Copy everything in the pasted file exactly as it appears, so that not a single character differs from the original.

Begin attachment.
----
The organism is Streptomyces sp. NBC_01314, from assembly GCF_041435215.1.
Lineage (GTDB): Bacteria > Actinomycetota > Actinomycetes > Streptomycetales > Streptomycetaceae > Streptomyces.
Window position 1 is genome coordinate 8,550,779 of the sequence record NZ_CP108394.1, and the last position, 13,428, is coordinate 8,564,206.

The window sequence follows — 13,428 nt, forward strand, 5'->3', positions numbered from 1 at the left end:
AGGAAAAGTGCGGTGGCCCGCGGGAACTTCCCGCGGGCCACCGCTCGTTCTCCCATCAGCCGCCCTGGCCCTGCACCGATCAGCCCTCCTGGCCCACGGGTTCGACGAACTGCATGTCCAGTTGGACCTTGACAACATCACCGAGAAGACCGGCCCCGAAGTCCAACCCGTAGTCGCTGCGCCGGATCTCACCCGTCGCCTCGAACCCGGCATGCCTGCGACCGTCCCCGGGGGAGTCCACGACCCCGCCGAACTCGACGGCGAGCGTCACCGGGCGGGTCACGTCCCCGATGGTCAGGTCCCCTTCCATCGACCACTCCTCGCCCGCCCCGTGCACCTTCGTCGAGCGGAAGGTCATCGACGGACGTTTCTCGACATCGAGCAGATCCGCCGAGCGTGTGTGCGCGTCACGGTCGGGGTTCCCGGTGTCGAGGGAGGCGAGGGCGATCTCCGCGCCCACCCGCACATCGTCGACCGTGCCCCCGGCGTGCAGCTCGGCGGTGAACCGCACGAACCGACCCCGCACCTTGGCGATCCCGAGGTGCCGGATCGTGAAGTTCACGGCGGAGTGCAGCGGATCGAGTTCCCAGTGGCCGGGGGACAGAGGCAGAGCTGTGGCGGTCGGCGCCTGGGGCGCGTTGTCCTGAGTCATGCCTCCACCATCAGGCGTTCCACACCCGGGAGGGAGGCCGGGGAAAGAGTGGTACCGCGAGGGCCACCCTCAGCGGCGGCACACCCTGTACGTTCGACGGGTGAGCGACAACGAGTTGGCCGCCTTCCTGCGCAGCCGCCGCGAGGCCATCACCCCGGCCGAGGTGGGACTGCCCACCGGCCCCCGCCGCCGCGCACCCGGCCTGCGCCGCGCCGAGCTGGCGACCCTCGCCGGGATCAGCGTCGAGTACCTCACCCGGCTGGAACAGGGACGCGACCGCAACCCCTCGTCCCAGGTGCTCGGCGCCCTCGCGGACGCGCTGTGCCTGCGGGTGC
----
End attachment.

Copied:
The organism is Streptomyces sp. NBC_01314, from assembly GCF_041435215.1.
Lineage (GTDB): Bacteria > Actinomycetota > Actinomycetes > Streptomycetales > Streptomycetaceae > Streptomyces.
Window position 1 is genome coordinate 8,550,779 of the sequence record NZ_CP108394.1, and the last position, 13,428, is coordinate 8,564,206.

The window sequence follows — 13,428 nt, forward strand, 5'->3', positions numbered from 1 at the left end:
AGGAAAAGTGCGGTGGCCCGCGGGAACTTCCCGCGGGCCACCGCTCGTTCTCCCATCAGCCGCCCTGGCCCTGCACCGATCAGCCCTCCTGGCCCACGGGTTCGACGAACTGCATGTCCAGTTGGACCTTGACAACATCACCGAGAAGACCGGCCCCGAAGTCCAACCCGTAGTCGCTGCGCCGGATCTCACCCGTCGCCTCGAACCCGGCATGCCTGCGACCGTCCCCGGGGGAGTCCACGACCCCGCCGAACTCGACGGCGAGCGTCACCGGGCGGGTCACGTCCCCGATGGTCAGGTCCCCTTCCATCGACCACTCCTCGCCCGCCCCGTGCACCTTCGTCGAGCGGAAGGTCATCGACGGACGTTTCTCGACATCGAGCAGATCCGCCGAGCGTGTGTGCGCGTCACGGTCGGGGTTCCCGGTGTCGAGGGAGGCGAGGGCGATCTCCGCGCCCACCCGCACATCGTCGACCGTGCCCCCGGCGTGCAGCTCGGCGGTGAACCGCACGAACCGACCCCGCACCTTGGCGATCCCGAGGTGCCGGATCGTGAAGTTCACGGCGGAGTGCAGCGGATCGAGTTCCCAGTGGCCGGGGGACAGAGGCAGAGCTGTGGCGGTCGGCGCCTGGGGCGCGTTGTCCTGAGTCATGCCTCCACCATCAGGCGTTCCACACCCGGGAGGGAGGCCGGGGAAAGAGTGGTACCGCGAGGGCCACCCTCAGCGGCGGCACACCCTGTACGTTCGACGGGTGAGCGACAACGAGTTGGCCGCCTTCCTGCGCAGCCGCCGCGAGGCCATCACCCCGGCCGAGGTGGGACTGCCCACCGGCCCCCGCCGCCGCGCACCCGGCCTGCGCCGCGCCGAGCTGGCGACCCTCGCCGGGATCAGCGTCGAGTACCTCACCCGGCTGGAACAGGGACGCGACCGCAACCCCTCGTCCCAGGTGCTCGGCGCCCTCGCGGACGCGCTGTGCCTGCGGGTGC